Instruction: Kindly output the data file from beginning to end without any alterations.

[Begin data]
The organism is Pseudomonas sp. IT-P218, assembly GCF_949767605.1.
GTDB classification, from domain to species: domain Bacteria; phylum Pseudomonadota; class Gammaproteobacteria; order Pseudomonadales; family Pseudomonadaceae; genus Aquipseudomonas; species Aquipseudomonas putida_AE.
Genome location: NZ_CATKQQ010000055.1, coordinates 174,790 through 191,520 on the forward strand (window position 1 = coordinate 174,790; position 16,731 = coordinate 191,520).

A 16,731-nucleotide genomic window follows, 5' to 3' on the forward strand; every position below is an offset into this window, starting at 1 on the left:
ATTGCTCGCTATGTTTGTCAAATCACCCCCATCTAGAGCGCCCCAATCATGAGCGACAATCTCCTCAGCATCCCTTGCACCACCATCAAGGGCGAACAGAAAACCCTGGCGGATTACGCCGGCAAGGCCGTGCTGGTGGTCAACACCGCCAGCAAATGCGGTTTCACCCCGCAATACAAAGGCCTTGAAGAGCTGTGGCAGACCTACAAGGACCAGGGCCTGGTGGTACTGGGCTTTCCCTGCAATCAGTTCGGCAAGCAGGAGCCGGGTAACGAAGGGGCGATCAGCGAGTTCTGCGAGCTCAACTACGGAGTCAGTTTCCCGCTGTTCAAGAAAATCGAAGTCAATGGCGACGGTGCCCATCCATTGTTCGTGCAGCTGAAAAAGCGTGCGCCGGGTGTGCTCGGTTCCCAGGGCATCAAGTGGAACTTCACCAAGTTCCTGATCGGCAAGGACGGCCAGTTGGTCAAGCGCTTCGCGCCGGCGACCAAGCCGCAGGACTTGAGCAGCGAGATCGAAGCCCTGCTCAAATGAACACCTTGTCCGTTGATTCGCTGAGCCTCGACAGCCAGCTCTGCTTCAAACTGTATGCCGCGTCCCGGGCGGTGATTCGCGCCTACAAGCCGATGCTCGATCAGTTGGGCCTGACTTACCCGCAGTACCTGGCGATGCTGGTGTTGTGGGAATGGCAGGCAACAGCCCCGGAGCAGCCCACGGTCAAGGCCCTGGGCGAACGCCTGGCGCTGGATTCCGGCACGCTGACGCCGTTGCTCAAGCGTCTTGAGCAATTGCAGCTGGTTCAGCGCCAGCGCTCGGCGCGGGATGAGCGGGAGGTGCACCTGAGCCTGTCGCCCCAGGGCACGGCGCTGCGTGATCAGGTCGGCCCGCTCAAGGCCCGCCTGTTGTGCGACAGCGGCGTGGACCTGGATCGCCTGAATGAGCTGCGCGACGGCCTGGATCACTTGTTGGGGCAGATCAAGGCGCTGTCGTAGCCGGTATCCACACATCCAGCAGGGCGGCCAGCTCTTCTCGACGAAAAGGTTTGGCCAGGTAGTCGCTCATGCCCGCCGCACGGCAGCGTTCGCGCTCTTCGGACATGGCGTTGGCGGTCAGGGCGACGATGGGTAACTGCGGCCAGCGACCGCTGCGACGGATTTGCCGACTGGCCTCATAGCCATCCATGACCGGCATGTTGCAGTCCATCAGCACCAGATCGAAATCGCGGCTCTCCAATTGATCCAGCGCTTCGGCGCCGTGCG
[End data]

The organism is Pseudomonas sp. IT-P218, assembly GCF_949767605.1.
GTDB classification, from domain to species: domain Bacteria; phylum Pseudomonadota; class Gammaproteobacteria; order Pseudomonadales; family Pseudomonadaceae; genus Aquipseudomonas; species Aquipseudomonas putida_AE.
Genome location: NZ_CATKQQ010000055.1, coordinates 174,790 through 191,520 on the forward strand (window position 1 = coordinate 174,790; position 16,731 = coordinate 191,520).

A 16,731-nucleotide genomic window follows, 5' to 3' on the forward strand; every position below is an offset into this window, starting at 1 on the left:
ATTGCTCGCTATGTTTGTCAAATCACCCCCATCTAGAGCGCCCCAATCATGAGCGACAATCTCCTCAGCATCCCTTGCACCACCATCAAGGGCGAACAGAAAACCCTGGCGGATTACGCCGGCAAGGCCGTGCTGGTGGTCAACACCGCCAGCAAATGCGGTTTCACCCCGCAATACAAAGGCCTTGAAGAGCTGTGGCAGACCTACAAGGACCAGGGCCTGGTGGTACTGGGCTTTCCCTGCAATCAGTTCGGCAAGCAGGAGCCGGGTAACGAAGGGGCGATCAGCGAGTTCTGCGAGCTCAACTACGGAGTCAGTTTCCCGCTGTTCAAGAAAATCGAAGTCAATGGCGACGGTGCCCATCCATTGTTCGTGCAGCTGAAAAAGCGTGCGCCGGGTGTGCTCGGTTCCCAGGGCATCAAGTGGAACTTCACCAAGTTCCTGATCGGCAAGGACGGCCAGTTGGTCAAGCGCTTCGCGCCGGCGACCAAGCCGCAGGACTTGAGCAGCGAGATCGAAGCCCTGCTCAAATGAACACCTTGTCCGTTGATTCGCTGAGCCTCGACAGCCAGCTCTGCTTCAAACTGTATGCCGCGTCCCGGGCGGTGATTCGCGCCTACAAGCCGATGCTCGATCAGTTGGGCCTGACTTACCCGCAGTACCTGGCGATGCTGGTGTTGTGGGAATGGCAGGCAACAGCCCCGGAGCAGCCCACGGTCAAGGCCCTGGGCGAACGCCTGGCGCTGGATTCCGGCACGCTGACGCCGTTGCTCAAGCGTCTTGAGCAATTGCAGCTGGTTCAGCGCCAGCGCTCGGCGCGGGATGAGCGGGAGGTGCACCTGAGCCTGTCGCCCCAGGGCACGGCGCTGCGTGATCAGGTCGGCCCGCTCAAGGCCCGCCTGTTGTGCGACAGCGGCGTGGACCTGGATCGCCTGAATGAGCTGCGCGACGGCCTGGATCACTTGTTGGGGCAGATCAAGGCGCTGTCGTAGCCGGTATCCACACATCCAGCAGGGCGGCCAGCTCTTCTCGACGAAAAGGTTTGGCCAGGTAGTCGCTCATGCCCGCCGCACGGCAGCGTTCGCGCTCTTCGGACATGGCGTTGGCGGTCAGGGCGACGATGGGTAACTGCGGCCAGCGACCGCTGCGACGGATTTGCCGACTGGCCTCATAGCCATCCATGACCGGCATGTTGCAGTCCATCAGCACCAGATCGAAATCGCGGCTCTCCAATTGATCCAGCGCTTCGGCGCCGTGCG